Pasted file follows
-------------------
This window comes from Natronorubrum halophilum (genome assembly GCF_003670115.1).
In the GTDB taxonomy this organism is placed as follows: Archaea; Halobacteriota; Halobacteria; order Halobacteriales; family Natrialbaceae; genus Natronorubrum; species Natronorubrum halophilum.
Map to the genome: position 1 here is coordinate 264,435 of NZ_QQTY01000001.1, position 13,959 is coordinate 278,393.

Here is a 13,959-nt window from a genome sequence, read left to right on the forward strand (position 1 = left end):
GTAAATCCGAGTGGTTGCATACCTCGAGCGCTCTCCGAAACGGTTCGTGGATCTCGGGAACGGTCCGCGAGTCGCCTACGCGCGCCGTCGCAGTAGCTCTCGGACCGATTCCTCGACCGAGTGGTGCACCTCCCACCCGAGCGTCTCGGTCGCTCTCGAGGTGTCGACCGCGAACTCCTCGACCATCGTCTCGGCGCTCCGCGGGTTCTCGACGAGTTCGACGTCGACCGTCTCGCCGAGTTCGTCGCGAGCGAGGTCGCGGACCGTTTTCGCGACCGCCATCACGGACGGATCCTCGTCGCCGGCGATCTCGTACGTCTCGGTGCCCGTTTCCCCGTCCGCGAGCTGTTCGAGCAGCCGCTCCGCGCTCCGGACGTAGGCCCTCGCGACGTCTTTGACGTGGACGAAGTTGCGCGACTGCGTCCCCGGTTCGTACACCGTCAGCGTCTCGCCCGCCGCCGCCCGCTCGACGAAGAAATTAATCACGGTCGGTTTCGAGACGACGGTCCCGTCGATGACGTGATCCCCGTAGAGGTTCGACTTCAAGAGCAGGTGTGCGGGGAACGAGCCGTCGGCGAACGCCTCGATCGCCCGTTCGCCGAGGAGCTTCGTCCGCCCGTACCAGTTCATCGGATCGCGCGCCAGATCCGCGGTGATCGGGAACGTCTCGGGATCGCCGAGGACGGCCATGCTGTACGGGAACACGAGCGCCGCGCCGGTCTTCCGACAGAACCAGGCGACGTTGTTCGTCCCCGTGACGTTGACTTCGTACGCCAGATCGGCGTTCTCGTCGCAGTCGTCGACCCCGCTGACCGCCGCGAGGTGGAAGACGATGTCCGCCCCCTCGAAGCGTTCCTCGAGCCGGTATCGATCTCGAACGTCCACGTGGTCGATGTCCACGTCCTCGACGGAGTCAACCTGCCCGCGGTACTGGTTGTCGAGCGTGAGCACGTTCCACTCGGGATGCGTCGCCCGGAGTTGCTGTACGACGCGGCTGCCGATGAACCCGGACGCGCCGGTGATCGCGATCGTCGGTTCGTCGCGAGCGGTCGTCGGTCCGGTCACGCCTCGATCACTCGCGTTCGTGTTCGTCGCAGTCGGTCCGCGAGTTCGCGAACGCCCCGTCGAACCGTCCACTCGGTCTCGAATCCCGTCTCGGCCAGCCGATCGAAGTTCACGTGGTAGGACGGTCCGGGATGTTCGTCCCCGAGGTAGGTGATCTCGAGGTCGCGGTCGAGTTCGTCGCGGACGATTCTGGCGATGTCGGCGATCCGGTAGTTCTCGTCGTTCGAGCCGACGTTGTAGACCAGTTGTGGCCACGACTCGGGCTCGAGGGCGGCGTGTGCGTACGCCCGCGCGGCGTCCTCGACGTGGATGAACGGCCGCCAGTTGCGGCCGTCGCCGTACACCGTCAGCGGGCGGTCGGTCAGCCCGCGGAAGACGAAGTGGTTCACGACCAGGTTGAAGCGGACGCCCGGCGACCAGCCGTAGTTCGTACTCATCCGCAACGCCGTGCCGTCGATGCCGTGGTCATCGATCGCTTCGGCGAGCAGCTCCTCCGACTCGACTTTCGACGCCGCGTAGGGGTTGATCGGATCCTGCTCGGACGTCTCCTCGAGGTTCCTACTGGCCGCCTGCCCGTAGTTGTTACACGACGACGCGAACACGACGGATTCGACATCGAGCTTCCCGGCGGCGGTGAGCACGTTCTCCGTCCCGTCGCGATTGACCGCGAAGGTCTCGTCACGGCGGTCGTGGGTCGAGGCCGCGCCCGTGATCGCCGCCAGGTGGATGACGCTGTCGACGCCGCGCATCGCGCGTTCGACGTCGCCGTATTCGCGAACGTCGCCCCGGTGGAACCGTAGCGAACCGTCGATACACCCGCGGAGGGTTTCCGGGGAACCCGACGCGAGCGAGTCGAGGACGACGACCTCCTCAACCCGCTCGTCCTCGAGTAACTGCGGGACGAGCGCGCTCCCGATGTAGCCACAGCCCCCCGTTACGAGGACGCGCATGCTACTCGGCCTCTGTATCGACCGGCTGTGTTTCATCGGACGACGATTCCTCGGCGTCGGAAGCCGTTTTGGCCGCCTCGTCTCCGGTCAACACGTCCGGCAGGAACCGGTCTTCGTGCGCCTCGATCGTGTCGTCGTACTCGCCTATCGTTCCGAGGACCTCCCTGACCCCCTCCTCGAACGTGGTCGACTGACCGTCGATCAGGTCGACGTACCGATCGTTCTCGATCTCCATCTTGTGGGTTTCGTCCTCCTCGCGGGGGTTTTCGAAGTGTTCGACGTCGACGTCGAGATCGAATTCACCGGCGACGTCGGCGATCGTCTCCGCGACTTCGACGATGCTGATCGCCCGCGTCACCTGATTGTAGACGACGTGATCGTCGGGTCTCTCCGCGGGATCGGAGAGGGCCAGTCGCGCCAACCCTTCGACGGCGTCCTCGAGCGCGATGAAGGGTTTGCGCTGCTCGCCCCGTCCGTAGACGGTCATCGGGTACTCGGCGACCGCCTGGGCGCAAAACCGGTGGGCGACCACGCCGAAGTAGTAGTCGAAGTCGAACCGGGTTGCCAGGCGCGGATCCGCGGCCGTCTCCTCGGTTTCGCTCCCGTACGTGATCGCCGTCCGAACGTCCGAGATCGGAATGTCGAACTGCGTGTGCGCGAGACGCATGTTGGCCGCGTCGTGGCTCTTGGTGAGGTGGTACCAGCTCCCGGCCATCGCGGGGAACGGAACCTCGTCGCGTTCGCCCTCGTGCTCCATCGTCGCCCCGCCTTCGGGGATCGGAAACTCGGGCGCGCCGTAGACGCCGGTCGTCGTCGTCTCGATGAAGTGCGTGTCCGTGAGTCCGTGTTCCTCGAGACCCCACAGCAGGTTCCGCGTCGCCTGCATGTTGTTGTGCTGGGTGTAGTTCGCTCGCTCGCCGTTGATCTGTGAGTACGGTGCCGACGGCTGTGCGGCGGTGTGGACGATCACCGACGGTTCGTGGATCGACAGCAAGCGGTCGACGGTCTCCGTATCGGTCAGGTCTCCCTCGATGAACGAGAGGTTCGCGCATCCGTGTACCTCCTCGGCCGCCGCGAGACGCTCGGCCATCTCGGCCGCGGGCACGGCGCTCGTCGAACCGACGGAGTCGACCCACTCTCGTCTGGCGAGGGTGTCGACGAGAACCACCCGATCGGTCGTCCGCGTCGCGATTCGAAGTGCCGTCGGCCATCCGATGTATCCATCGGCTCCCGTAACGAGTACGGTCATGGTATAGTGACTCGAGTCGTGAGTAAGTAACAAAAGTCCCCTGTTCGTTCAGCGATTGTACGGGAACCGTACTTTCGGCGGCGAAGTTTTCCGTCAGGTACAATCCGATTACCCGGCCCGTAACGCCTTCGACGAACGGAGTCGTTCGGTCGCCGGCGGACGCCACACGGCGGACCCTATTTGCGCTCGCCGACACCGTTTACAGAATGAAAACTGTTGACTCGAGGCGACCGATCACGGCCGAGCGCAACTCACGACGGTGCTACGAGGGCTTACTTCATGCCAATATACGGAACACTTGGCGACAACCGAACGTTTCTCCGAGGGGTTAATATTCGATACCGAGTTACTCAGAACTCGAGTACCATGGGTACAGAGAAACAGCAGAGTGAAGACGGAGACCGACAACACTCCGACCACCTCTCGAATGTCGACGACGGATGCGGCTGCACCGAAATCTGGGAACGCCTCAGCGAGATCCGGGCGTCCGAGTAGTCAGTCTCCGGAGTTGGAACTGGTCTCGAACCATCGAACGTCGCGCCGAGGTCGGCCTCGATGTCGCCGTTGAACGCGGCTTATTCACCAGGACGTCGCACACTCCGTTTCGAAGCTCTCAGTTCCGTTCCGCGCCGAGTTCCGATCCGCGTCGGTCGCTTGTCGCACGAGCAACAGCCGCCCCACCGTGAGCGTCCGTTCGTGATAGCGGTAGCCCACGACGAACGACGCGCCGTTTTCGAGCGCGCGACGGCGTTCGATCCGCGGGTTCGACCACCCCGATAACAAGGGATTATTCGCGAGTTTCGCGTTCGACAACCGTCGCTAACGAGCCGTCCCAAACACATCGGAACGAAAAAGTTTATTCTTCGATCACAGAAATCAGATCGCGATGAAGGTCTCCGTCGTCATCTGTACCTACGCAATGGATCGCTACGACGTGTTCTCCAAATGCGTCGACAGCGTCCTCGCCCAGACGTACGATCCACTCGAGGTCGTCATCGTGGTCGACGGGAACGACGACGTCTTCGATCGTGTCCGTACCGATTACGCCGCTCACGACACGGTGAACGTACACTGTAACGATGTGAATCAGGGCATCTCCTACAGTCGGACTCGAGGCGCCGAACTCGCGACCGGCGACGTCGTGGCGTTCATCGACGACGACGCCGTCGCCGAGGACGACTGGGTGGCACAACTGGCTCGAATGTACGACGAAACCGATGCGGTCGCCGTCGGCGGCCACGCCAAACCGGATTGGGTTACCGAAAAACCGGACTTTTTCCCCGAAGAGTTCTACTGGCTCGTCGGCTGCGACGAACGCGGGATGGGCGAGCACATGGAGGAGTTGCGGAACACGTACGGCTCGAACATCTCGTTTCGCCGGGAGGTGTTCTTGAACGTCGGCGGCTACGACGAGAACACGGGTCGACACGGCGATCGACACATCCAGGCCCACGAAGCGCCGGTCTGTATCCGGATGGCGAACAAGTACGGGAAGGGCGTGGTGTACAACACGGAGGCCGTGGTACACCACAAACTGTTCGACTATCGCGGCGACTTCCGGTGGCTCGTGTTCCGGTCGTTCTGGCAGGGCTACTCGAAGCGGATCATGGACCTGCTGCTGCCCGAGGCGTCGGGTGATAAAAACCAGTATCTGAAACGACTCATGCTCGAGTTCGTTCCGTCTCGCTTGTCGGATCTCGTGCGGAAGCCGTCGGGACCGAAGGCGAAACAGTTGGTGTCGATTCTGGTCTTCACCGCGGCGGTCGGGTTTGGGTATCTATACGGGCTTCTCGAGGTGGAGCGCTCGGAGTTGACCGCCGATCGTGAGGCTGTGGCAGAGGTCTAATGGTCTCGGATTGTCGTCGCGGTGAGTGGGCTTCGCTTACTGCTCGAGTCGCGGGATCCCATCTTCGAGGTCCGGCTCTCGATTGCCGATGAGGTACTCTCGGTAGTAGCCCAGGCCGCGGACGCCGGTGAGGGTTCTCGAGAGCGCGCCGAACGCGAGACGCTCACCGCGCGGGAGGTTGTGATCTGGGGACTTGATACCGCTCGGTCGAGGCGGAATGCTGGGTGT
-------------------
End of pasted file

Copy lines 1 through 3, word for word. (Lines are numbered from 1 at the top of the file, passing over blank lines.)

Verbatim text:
This window comes from Natronorubrum halophilum (genome assembly GCF_003670115.1).
In the GTDB taxonomy this organism is placed as follows: Archaea; Halobacteriota; Halobacteria; order Halobacteriales; family Natrialbaceae; genus Natronorubrum; species Natronorubrum halophilum.
Map to the genome: position 1 here is coordinate 264,435 of NZ_QQTY01000001.1, position 13,959 is coordinate 278,393.